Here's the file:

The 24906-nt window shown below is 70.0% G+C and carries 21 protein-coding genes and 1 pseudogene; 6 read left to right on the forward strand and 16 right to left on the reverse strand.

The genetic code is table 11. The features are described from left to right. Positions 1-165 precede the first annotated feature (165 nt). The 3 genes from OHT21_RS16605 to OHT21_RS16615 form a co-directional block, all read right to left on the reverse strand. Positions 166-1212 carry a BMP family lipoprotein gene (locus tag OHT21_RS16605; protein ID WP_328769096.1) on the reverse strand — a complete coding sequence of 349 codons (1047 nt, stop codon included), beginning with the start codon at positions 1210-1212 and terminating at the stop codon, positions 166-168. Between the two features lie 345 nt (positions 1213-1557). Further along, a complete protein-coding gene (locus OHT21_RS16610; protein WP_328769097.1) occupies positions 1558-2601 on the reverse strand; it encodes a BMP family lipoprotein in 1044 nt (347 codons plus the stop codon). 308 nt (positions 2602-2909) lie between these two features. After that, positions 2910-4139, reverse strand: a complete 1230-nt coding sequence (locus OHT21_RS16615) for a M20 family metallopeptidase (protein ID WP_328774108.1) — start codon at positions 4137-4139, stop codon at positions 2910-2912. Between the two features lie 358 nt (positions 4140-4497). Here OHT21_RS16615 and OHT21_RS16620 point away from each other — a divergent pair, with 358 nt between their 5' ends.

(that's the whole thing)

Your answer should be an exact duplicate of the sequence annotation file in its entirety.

The 24906-nt window shown below is 70.0% G+C and carries 21 protein-coding genes and 1 pseudogene; 6 read left to right on the forward strand and 16 right to left on the reverse strand.

The genetic code is table 11. The features are described from left to right. Positions 1-165 precede the first annotated feature (165 nt). The 3 genes from OHT21_RS16605 to OHT21_RS16615 form a co-directional block, all read right to left on the reverse strand. Positions 166-1212 carry a BMP family lipoprotein gene (locus tag OHT21_RS16605; protein ID WP_328769096.1) on the reverse strand — a complete coding sequence of 349 codons (1047 nt, stop codon included), beginning with the start codon at positions 1210-1212 and terminating at the stop codon, positions 166-168. Between the two features lie 345 nt (positions 1213-1557). Further along, a complete protein-coding gene (locus OHT21_RS16610; protein WP_328769097.1) occupies positions 1558-2601 on the reverse strand; it encodes a BMP family lipoprotein in 1044 nt (347 codons plus the stop codon). 308 nt (positions 2602-2909) lie between these two features. After that, positions 2910-4139, reverse strand: a complete 1230-nt coding sequence (locus OHT21_RS16615) for a M20 family metallopeptidase (protein ID WP_328774108.1) — start codon at positions 4137-4139, stop codon at positions 2910-2912. Between the two features lie 358 nt (positions 4140-4497). Here OHT21_RS16615 and OHT21_RS16620 point away from each other — a divergent pair, with 358 nt between their 5' ends.